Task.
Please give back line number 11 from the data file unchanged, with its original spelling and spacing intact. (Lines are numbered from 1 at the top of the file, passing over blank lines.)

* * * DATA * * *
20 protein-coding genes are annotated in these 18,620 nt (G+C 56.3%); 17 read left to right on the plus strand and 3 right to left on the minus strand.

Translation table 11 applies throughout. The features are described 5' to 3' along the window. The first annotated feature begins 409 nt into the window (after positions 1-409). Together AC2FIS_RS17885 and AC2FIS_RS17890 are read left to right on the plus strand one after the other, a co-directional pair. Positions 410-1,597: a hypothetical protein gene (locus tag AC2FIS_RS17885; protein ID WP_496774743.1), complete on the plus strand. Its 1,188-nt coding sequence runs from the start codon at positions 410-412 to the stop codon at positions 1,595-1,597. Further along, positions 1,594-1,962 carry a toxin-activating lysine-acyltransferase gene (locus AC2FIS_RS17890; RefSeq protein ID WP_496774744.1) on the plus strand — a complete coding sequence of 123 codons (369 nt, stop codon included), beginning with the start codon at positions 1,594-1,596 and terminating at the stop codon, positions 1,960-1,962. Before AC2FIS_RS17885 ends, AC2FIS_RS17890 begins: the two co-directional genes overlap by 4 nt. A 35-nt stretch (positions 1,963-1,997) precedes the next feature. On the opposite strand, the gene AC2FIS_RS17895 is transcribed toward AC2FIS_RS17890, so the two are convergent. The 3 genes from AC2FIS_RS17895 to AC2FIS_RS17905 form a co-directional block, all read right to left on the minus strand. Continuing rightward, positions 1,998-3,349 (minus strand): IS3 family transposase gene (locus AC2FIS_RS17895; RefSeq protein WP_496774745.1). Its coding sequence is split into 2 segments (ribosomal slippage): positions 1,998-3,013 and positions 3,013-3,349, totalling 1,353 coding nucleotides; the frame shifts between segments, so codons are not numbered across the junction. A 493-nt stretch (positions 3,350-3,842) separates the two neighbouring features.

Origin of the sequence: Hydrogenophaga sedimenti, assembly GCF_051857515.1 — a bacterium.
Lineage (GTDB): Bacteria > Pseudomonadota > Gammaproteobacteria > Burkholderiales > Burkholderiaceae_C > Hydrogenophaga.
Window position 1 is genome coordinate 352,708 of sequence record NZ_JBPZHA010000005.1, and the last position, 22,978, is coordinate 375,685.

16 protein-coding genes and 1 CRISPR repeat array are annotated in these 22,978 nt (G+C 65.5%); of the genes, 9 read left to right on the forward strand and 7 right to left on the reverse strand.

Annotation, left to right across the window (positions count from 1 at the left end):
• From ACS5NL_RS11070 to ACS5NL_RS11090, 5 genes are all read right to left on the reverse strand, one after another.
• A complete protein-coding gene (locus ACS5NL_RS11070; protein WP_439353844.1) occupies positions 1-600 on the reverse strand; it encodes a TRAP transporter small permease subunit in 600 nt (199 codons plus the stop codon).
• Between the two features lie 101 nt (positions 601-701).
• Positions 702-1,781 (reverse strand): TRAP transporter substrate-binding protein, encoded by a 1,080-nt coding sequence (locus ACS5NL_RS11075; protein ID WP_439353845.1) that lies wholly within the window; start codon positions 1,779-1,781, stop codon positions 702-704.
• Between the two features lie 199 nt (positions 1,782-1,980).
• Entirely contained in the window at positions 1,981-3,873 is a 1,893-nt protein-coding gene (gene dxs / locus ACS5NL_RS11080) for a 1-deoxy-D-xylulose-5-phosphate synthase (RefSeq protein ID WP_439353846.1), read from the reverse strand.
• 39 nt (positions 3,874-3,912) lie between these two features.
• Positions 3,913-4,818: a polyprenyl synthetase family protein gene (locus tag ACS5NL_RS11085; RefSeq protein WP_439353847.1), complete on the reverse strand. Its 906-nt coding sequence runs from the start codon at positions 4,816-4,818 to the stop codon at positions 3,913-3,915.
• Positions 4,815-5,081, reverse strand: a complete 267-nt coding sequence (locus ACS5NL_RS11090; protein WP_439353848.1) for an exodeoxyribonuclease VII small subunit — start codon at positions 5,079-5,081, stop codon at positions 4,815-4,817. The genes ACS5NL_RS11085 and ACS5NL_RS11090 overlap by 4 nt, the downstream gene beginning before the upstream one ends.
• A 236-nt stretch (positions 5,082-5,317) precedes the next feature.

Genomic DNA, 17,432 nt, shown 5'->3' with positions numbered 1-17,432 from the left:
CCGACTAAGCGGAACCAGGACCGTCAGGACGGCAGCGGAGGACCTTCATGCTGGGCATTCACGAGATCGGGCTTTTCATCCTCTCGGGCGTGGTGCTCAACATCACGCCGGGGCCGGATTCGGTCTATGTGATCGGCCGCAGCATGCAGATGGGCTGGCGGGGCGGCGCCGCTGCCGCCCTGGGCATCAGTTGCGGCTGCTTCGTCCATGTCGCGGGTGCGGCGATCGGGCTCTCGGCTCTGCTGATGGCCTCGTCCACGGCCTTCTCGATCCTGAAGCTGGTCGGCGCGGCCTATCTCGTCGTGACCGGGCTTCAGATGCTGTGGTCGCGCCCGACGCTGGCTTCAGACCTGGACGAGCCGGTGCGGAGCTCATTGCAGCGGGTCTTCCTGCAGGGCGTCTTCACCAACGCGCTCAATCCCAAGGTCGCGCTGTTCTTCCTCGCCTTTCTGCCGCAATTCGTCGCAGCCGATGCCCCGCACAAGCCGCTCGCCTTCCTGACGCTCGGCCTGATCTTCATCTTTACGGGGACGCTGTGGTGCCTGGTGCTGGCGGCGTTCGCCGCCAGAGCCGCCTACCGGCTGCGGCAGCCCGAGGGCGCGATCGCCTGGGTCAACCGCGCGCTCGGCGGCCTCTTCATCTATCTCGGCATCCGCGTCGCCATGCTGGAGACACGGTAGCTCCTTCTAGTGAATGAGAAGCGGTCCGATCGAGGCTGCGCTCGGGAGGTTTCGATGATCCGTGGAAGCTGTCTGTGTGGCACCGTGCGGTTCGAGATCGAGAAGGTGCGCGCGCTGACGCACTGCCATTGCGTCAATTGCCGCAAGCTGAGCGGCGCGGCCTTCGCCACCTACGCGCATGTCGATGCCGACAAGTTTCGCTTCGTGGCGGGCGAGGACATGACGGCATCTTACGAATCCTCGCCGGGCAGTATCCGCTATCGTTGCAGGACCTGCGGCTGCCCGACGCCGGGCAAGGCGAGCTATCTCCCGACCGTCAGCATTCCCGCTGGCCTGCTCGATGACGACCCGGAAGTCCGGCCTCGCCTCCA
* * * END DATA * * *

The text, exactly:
• Positions 702-1,781 (reverse strand): TRAP transporter substrate-binding protein, encoded by a 1,080-nt coding sequence (locus ACS5NL_RS11075; protein ID WP_439353845.1) that lies wholly within the window; start codon positions 1,779-1,781, stop codon positions 702-704.